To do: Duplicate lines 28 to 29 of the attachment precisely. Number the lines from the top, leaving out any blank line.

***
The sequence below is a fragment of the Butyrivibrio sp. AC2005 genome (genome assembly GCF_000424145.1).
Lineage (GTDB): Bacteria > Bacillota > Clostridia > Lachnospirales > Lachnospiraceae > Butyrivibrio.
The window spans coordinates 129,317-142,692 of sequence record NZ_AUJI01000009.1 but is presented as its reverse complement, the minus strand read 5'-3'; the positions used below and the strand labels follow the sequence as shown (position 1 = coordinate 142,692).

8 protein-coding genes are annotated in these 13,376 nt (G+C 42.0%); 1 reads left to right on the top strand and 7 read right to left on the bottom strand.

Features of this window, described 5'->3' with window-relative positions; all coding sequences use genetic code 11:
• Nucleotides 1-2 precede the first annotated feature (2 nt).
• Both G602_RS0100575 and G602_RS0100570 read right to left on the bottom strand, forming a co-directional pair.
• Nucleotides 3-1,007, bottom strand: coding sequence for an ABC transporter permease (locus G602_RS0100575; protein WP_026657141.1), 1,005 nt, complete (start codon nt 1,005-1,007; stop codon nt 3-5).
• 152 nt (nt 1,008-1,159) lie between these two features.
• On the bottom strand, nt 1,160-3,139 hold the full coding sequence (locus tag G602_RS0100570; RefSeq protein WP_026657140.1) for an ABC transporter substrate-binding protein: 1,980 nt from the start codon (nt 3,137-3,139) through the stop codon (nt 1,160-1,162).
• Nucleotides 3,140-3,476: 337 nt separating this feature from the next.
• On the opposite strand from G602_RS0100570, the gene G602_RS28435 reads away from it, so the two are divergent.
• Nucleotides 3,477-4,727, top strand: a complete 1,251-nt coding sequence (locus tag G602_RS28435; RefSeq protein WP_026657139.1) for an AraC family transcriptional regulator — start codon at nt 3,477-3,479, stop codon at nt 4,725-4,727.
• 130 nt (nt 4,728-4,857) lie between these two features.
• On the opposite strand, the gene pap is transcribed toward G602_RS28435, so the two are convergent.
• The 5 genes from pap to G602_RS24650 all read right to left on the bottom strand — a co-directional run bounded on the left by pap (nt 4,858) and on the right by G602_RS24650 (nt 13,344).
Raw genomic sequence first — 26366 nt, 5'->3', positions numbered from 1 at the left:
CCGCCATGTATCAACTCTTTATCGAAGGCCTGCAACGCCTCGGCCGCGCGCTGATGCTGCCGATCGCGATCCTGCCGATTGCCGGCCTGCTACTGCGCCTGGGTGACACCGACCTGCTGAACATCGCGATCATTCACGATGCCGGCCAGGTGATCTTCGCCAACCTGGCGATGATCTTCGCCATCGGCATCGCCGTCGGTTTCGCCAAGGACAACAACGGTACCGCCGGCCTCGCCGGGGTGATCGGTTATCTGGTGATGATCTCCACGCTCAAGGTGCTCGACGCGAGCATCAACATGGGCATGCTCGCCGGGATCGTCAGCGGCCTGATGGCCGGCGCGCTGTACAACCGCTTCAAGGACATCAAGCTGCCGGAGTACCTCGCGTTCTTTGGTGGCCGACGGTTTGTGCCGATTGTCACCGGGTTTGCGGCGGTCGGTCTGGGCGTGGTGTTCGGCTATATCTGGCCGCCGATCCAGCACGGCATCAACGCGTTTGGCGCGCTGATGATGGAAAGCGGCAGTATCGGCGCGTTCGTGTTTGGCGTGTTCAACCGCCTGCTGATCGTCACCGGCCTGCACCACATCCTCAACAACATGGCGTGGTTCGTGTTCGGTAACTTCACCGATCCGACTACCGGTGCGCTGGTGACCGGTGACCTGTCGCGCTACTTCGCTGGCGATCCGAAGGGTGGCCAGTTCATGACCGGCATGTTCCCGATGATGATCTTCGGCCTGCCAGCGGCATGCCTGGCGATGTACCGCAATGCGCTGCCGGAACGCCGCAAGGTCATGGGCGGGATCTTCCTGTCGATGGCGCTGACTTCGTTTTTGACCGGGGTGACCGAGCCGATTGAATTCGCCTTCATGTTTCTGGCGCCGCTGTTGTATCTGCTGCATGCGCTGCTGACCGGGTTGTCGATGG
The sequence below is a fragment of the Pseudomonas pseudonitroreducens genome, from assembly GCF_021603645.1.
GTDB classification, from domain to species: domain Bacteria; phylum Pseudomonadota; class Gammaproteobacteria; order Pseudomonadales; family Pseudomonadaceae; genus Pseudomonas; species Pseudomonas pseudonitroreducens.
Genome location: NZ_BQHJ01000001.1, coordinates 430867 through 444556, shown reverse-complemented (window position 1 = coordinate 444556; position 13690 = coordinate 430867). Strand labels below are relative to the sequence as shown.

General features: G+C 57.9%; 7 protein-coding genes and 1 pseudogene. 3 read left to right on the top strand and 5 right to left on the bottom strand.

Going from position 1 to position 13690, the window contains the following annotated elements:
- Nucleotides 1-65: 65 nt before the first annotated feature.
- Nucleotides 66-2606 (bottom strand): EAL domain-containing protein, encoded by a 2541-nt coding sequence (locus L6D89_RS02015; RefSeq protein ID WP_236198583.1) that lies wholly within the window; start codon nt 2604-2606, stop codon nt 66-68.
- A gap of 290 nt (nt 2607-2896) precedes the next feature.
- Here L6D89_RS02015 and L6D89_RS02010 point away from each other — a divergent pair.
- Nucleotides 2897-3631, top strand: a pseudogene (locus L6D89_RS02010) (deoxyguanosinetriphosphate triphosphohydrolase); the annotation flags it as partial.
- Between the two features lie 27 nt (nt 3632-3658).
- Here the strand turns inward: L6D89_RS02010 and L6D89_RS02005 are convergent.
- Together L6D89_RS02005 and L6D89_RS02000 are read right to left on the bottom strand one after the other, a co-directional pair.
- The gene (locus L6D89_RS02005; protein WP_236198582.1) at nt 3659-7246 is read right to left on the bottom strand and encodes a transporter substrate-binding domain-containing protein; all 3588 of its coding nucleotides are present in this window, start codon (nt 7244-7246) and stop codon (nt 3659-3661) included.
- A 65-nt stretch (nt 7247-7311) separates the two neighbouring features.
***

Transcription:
- Nucleotides 2897-3631, top strand: a pseudogene (locus L6D89_RS02010) (deoxyguanosinetriphosphate triphosphohydrolase); the annotation flags it as partial.
- Between the two features lie 27 nt (nt 3632-3658).